A bushwalker wearing bushwalking boots for safety and comfort in the bush

Your feet are the most important thing to consider when bushwalking. Look after them by wearing well-fitting, specialist outdoor footwear so they will get you into the bush, to wonderful places, and back out again.

Never wear leather soled shoes or thin soled shoes on a hike. Not only is there a danger of trips and falls, but your feet will be very tired at the end of a walk.

It is not essential to buy an expensive pair of bushwalking boots before commencing your first walk. Initially you will find that joggers are adequate, particularly if the weather is fine and the terrain is easy. Some people prefer to wear joggers.

You will need to consider what weather conditions you are prepared to walk in, the need for waterproofing, the type of terrain you will cover, how much ankle support you require, pre-existing medical conditions affecting your feet and the comfort of each type of footwear.

In summer, thick rubber-soled joggers may be suitable for a walk, but wet weather or more rugged conditions require waterproof fabric or leather boots. Boots also have more ankle support, which is believed to prevent ankle injuries.

Fabric boots are softer and lighter. Leather boots are heavier but more durable and suitable for rugged track conditions.

Always buy boots from a reputable outdoor gear supplier with a sales assistant who can advise you on the correct pair of boots for your needs.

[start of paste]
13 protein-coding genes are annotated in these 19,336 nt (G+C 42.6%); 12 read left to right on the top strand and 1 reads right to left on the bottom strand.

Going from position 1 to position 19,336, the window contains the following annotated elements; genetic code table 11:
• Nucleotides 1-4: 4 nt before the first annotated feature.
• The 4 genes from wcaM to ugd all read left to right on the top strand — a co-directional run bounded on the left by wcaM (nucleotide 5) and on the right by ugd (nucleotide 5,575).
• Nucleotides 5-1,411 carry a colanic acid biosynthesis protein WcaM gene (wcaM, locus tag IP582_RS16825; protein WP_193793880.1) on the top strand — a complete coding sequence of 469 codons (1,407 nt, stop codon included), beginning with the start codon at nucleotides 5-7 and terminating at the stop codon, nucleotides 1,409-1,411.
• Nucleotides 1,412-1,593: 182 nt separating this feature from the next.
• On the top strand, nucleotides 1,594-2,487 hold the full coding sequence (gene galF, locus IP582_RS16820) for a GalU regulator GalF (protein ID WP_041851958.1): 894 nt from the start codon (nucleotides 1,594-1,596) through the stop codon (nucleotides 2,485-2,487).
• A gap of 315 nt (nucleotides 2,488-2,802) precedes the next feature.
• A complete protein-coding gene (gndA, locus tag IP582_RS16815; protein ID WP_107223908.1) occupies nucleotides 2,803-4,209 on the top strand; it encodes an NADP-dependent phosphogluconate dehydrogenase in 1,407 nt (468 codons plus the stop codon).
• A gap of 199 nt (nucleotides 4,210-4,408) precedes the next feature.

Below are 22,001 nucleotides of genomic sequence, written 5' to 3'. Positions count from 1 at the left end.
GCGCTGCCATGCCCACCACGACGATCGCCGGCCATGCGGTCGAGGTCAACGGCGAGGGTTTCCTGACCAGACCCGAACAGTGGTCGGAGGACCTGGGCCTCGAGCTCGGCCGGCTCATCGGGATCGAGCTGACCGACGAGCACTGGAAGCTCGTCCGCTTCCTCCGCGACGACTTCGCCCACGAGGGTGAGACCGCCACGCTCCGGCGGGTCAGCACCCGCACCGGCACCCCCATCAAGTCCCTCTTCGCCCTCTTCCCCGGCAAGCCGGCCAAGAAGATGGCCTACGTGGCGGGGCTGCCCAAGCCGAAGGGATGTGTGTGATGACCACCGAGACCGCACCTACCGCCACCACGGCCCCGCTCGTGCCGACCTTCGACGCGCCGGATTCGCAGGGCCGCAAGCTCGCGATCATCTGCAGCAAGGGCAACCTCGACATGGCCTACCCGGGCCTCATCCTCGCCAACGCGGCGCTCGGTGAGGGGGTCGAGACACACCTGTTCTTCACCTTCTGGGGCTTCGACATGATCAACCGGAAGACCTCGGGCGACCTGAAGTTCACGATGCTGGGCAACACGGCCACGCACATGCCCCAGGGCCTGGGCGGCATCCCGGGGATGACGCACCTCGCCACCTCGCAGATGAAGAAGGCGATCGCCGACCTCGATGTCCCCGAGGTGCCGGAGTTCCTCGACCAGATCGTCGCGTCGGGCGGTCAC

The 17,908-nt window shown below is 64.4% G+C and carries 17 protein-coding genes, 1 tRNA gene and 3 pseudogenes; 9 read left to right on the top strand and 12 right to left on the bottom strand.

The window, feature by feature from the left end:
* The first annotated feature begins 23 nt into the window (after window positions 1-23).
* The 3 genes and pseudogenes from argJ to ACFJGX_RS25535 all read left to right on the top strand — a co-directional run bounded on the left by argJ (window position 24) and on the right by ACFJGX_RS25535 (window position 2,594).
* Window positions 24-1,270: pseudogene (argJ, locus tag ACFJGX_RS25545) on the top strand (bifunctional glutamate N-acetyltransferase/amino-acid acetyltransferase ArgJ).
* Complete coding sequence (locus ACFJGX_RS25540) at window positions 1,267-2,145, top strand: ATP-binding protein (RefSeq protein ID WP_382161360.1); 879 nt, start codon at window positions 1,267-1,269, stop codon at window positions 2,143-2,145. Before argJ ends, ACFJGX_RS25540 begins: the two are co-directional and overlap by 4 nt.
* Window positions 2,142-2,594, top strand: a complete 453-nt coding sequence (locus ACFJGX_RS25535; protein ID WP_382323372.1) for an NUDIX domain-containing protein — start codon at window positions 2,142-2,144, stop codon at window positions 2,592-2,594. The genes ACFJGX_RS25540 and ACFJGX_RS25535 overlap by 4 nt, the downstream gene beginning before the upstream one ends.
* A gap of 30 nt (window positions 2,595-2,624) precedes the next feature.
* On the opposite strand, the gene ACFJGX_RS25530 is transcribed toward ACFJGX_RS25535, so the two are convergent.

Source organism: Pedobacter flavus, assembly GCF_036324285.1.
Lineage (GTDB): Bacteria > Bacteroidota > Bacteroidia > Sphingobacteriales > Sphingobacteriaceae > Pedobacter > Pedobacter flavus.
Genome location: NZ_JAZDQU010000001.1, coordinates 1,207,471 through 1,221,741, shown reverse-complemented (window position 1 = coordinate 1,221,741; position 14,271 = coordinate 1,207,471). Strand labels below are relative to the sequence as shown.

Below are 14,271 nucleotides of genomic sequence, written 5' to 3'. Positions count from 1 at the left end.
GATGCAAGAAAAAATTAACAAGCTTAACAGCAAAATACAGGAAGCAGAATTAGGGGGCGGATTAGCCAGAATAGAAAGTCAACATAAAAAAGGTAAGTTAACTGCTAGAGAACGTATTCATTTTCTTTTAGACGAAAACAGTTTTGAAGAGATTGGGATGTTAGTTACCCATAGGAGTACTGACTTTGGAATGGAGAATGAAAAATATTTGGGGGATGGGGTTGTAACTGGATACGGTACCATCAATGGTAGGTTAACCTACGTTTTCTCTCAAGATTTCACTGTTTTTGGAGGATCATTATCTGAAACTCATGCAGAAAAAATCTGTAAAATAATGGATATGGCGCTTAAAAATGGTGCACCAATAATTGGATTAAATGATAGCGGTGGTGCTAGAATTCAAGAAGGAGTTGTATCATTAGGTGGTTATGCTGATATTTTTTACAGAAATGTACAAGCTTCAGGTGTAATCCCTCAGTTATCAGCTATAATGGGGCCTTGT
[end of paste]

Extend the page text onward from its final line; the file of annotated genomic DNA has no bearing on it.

Bring a pair of thick socks with you when you try on boots. You normally need a boot at least one size bigger than your shoe size, to accommodate the thicker socks. Some people wear a thin pair of socks and a thicker outer pair of socks to prevent blisters. (See the Health page for more on blisters.)

Wear wool blend socks in cold climates. The higher the percentage of wool, the warmer your feet will be. In summer keep feet cool with a blend that includes a wicking, technical fibre such as Coolmax.

Rubber soled, leather or fabric walking boots, preferably lined with a waterproof Gore-Tex membrane, will keep your feet dry. Leather walking boots benefit from regular applications of boot wax to maintain waterproofing and water repellence. Fabric walking boots benefit from regular application of water repellent treatments, available from your outdoor gear supplier.

Care for your feet is just as important as having the right footwear and socks. Cut your toenails before every trip to avoid pain and possibly loss of the nails. Deal with tough or cracked skin well before a trip.

This is one person’s story:

For more information, see How to footcare in the Wilderness by lotsafreshair.
Wet feet? Here’s a technique you can use. See River and Creek Crossings- Dealing with wet feet  by lotsafreshair.


In rugged country, it is common for legs to take the brunt of sticks, vines and prickly bushes. Shins get scraped, scratched, bleed and get thorns embedded in them. Long pants can help to some extent, but many bushwalkers choose to wear gaiters.

Gaiters are tough canvas or nylon sheaths that fit around the lower part of the leg to provide some protection from the scrub. They also provide protection from snake bite, and stop your socks filling up with grass seeds.

When considering gaiters, make sure they fit comfortably around your leg and down over the top of your boots or shoes. Most gaiters will have a strap or cord to go under your shoe to keep them firm.

Where the countryside is not so rough, but there is a lot of grass or weeds, you can wear sock protectors to save your socks from their seeds. These are short elasticised skirts that fit around the bottom of your leg and go over your socks and the opening in your shoes.